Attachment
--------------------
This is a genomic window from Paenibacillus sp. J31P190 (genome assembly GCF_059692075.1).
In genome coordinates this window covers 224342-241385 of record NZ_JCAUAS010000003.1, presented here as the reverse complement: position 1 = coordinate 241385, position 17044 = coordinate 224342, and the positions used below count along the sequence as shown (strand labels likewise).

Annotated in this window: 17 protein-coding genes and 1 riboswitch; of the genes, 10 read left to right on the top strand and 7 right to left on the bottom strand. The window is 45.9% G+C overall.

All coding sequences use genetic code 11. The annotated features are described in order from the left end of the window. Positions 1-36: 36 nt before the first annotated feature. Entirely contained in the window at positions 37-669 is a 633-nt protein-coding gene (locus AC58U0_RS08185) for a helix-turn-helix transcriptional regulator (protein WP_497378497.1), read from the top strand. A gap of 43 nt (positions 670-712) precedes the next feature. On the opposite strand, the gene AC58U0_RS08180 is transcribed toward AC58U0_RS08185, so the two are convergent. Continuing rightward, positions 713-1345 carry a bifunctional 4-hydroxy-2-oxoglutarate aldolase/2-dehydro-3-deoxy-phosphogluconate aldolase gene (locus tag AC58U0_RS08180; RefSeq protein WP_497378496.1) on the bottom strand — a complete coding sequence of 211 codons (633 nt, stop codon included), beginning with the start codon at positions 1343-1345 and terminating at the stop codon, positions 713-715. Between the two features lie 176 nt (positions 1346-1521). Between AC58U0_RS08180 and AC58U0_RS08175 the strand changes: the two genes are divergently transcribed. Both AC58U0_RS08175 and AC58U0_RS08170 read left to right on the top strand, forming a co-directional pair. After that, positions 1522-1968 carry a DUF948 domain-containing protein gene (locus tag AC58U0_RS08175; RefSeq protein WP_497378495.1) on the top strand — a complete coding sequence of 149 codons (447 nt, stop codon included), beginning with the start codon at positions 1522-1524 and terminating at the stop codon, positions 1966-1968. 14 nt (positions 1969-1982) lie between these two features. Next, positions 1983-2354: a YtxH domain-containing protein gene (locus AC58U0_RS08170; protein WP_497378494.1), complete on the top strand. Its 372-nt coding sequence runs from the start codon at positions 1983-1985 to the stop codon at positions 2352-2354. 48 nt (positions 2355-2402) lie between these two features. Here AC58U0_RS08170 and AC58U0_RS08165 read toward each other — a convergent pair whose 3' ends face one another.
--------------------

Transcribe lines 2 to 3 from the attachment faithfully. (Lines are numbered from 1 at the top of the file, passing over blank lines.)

In genome coordinates this window covers 224342-241385 of record NZ_JCAUAS010000003.1, presented here as the reverse complement: position 1 = coordinate 241385, position 17044 = coordinate 224342, and the positions used below count along the sequence as shown (strand labels likewise).

Annotated in this window: 17 protein-coding genes and 1 riboswitch; of the genes, 10 read left to right on the top strand and 7 right to left on the bottom strand. The window is 45.9% G+C overall.